As always, there are lots going on in the industry. The challenges around the market are enduring. And the potential for volatility is one to be taken seriously. With that in mind, I recently heard some analysis from a book titled, A Spy’s Guide To Thinking, by John Braddock.

The book discusses the importance of a systematic approach to decision making: DADA (data, analysis, decision, action). In other words, get the data, thoughtfully analyze it, make a decision, and then take appropriate action. And repeat, remembering that taking no action is indeed an action.

That’s an excellent approach to managing marketing decisions and business risk. Producers are encouraged to understand all the potential factors of risk. Therefore, this column always urges readers to be purposeful about obtaining objective, qualified information and practicing discipline to analyze that information. Making all that happen helps ensure the likelihood of making favorable decisions going forward.

Speer is based in Bowling Green, Ky., and serves as vice president of U.S. operations for AgriClear, Inc. – a wholly-owned subsidiary of TMX Group Limited.  The views and opinions of the author expressed herein do not necessarily state or reflect those of the TMX Group Limited and Natural Gas Exchange Inc.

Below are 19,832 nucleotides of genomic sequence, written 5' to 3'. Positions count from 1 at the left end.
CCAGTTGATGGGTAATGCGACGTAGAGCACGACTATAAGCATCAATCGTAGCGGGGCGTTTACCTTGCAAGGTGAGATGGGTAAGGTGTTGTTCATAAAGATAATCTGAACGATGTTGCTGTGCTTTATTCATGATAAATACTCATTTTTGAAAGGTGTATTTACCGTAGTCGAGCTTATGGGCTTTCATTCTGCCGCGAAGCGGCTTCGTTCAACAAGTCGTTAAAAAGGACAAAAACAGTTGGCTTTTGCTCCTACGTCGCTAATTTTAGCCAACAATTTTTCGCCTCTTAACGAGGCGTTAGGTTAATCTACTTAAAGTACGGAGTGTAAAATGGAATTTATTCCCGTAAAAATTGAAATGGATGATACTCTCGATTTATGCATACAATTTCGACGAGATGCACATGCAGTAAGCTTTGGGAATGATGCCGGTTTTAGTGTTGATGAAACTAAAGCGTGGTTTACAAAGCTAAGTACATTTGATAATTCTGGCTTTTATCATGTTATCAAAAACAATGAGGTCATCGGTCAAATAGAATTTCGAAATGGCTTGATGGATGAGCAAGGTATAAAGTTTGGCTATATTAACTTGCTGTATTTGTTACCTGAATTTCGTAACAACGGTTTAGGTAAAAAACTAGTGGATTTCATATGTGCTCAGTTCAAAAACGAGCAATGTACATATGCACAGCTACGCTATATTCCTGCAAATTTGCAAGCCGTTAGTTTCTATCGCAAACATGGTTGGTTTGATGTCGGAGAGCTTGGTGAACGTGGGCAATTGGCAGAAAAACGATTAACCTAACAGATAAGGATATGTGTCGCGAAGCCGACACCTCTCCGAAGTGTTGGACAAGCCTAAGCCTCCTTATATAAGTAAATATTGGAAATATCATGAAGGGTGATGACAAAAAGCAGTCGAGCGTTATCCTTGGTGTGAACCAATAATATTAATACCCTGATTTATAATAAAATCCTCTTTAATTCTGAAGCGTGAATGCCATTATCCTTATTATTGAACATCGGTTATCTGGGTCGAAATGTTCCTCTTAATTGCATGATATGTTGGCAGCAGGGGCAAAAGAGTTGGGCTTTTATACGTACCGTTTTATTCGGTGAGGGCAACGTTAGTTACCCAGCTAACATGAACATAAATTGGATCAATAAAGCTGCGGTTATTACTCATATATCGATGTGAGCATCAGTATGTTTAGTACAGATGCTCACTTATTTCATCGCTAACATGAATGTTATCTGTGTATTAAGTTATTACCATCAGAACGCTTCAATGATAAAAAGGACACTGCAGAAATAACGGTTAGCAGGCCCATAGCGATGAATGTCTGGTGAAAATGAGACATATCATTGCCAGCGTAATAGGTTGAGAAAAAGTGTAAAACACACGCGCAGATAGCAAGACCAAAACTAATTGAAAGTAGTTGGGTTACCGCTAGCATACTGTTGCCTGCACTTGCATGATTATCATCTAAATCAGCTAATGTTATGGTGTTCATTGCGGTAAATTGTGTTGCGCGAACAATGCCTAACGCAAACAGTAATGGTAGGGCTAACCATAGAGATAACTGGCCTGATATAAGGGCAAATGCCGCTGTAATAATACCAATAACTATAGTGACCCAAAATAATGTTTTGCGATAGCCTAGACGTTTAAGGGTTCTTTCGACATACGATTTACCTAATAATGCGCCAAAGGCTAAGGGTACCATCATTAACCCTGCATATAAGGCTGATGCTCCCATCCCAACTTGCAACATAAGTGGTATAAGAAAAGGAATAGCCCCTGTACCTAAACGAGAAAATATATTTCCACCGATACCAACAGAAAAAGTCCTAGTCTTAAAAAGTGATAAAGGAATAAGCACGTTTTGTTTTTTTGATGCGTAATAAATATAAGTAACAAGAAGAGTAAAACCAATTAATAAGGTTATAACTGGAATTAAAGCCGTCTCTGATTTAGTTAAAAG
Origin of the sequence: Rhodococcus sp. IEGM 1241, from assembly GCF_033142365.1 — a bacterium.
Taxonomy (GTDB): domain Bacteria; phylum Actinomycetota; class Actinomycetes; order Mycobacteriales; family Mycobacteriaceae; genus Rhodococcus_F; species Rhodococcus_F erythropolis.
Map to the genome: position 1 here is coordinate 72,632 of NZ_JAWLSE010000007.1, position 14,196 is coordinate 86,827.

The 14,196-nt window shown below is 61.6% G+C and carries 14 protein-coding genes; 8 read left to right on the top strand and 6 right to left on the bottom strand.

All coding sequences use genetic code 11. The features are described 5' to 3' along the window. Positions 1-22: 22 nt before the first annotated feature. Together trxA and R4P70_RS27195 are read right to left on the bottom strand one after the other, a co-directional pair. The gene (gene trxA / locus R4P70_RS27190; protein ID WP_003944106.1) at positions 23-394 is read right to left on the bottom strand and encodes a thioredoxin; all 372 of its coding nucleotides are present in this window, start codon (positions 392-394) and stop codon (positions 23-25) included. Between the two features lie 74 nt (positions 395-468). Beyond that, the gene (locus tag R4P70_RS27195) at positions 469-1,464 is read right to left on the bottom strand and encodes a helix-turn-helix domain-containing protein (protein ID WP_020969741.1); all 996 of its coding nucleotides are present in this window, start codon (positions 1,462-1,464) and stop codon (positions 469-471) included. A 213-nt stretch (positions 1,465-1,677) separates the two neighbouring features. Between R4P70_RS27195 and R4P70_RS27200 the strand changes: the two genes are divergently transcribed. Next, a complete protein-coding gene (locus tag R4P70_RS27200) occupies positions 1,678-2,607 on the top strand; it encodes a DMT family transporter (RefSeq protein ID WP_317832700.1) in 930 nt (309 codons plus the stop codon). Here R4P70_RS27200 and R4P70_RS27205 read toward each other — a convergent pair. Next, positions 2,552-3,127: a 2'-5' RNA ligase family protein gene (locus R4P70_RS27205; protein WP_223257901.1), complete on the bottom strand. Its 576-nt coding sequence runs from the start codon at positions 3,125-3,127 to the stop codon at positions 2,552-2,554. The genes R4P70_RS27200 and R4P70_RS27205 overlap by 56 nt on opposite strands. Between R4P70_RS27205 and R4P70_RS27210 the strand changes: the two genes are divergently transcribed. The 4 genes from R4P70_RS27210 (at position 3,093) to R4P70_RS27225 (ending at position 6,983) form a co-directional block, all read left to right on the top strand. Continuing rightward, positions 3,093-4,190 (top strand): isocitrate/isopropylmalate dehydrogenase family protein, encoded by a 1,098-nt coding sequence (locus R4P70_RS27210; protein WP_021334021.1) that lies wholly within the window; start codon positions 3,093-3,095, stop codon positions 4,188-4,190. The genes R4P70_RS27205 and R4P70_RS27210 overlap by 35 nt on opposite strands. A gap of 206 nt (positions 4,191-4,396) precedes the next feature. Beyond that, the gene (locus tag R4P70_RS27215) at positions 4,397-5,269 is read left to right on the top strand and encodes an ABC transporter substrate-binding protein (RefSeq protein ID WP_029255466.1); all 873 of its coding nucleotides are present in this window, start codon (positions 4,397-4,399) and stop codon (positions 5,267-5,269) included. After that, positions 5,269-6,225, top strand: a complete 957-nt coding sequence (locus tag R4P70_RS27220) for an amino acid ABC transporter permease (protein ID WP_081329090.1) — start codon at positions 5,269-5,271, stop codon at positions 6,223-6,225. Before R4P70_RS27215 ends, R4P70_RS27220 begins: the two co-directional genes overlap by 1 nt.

About the Author(s)

Nevil Speer

Nevil Speer serves as an industry consultant and is based in Bowling Green, KY.

Nevil Speer has extensive experience and involvement with the livestock and food industry including various service and consultation projects spanning such issues as market competition, business and economic implications of agroterrorism, animal identification, assessment of price risk and market volatility on the producer segment, and usage of antibiotics in animal agriculture.
Dr. Speer writes about many aspects regarding agriculture and the food industry with regular contribution to BEEF and Feedstuffs.  He’s also written several influential industry white papers dealing with issues such as changing business dynamics in the beef complex, producer decision-making, and country-of-origin labeling.
He serves as a member of the Board of Directors for the National Institute for Animal Agriculture.
Dr. Speer holds both a PhD in Animal Science and a Master’s degree in Business Administration.

Contact him at [email protected].